There is a thread on the ClickNewz.com discussion area that has sparked some very heated debate on the subject of forced continuity.
You know what it is even if you haven’t heard it called that before.
You get an email from a trusted internet marketer touting their latest low-cost product. You know they produce valuable, usable content so you jump onto the sales page and order the product. You’re not asked for anything unusual for an online transaction so you complete it without hesitation. After all, you’ve dealt with this person before and you know you can trust them.
Within minutes, you get a confirmation email and a thank you for subscribing to the blahblahblah newsletter. The email goes on to tell you how this newsletter will be worth several times your monthly fee of X amount of dollars per month.
You have to re-read that email because you don’t remember signing up for anything.
That’s right, you’ve been honored with an automatic enrollment in the marketer’s premium monthly/weekly/daily newsletter and you don’t have to do anything to start receiving your first issue. Of course, you can cancel at any time within 7/14/30 days.
This, my friend, is forced continuity. You buy a low-cost product from a trusted source because you’ve done business with them before and you can’t resist getting one of their products for dirt cheap. You hurry through the sales page because they’ve never “tacked on” anything before and you’ve already made up your mind to purchase. You don’t need to read the sales letter.
At least you didn’t think so…
You discover, much to your disappointment, that you should have read the sales letter because it probably explained the conditions of your purchase. This is not to say it was featured in the sales letter. Most of the time it is cleverly inserted in a paragraph they know you won’t read anyway.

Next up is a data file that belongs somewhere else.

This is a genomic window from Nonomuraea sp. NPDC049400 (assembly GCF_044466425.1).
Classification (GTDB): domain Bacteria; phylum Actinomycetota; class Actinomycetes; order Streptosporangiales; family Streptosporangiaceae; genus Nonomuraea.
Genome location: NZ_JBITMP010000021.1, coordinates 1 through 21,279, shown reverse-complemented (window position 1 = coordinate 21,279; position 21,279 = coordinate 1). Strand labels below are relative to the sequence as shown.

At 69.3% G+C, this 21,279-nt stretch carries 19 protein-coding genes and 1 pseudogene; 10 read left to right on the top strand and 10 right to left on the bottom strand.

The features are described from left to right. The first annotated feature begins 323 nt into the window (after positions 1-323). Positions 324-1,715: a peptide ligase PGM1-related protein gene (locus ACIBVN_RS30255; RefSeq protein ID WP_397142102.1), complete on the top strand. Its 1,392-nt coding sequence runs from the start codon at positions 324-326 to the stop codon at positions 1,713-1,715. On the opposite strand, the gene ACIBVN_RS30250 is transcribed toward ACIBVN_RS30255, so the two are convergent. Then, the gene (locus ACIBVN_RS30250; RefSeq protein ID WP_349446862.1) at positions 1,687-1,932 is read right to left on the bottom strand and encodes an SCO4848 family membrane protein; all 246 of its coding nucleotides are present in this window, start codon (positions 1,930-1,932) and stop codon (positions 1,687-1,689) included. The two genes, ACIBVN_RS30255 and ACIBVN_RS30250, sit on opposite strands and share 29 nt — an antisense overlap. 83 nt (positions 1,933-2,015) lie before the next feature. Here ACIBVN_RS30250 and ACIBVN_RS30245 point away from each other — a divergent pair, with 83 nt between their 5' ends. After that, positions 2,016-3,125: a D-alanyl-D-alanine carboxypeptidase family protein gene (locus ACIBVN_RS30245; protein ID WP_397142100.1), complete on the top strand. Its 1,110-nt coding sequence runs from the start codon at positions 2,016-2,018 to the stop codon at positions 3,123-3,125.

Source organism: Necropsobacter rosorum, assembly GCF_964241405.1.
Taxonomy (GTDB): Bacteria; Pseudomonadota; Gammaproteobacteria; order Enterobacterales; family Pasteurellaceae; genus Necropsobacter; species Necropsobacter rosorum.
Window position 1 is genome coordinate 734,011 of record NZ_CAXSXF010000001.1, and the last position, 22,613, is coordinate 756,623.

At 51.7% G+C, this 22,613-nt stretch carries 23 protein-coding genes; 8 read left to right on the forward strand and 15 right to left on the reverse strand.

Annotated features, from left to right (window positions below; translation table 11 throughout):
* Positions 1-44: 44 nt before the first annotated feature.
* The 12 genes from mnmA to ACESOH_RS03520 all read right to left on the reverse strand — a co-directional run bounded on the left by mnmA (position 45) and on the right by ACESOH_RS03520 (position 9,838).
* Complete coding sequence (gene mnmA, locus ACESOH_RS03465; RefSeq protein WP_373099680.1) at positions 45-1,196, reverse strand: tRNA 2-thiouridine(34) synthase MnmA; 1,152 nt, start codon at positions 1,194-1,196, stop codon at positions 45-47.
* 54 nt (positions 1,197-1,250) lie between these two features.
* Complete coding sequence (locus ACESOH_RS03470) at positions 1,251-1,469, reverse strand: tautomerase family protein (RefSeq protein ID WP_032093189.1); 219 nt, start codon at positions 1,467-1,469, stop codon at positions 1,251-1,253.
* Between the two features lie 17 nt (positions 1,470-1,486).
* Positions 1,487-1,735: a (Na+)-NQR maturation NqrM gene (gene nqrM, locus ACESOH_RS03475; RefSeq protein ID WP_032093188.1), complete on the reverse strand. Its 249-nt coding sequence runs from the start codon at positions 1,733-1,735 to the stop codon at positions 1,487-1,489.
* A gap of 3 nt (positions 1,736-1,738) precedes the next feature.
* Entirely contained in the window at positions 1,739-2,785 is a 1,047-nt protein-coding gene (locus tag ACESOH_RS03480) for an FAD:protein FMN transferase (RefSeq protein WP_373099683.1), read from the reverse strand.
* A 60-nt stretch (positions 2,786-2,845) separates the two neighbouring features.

In the marketer’s defense, they probably honestly believe that the add-on is of tremendous value to their customers/readers and think it is something that you will thank them for in the near future.
My question is if they really believe in the offer than why is it not broken out with a link so it may stand on its own and allow you to evaluate it on its own merits?
The answer is simple: any additional clicks required to make a purchase reduce significantly the possibility of the purchase happening in the first place. Plus, in internet marketing circles, forced continuity makes tons of money! The percentage of people who actually mark their calendars and remember to cancel before they are charged at least one more fee is relatively low.
How many times have you read a marketer talking about how many thousands of dollars they made by piggy-backing a paid subscription product with another of their products?
How many forum posts have you read by people who didn’t realize they were signed up until their credit card balance went up, a receipt email was received or their PayPal account took an unexplained dip?
Before I get blasted with emails telling me how easy it may be for these people to get their money back, let me make two statements:
- It’s irrelevant whether they can get their money back because what we object to is being signed up in the first place. Having somebody sneak an offer in on you and then telling you not to worry about money you may have to spend misses the point.
- It’s simply NOT ALWAYS easy to get your money back. I’ve personally had a situation where a marketer was so hidden behind their support application that I had to contact a super-affiliate before I could even get a response.
I’m not against online marketers making money by providing quality content to their customers. This is what makes our world go round. I just want to make sure the next time I go to purchase their product I don’t think twice because I don’t have the time to have my lawyer look over the sales letter.
Present the subscription product from a prominently-placed link from the low-cost product sales letter. If it’s a strong enough offer people won’t mind adding to their shopping cart.
Have you had this happen to you recently? Please share your story with my readers. Don’t forget to share it with your favorite social media site by clicking on the ShareThis icon below.
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[tags]forced continuity,marketing tactics,subscription content,sales letters[/tags]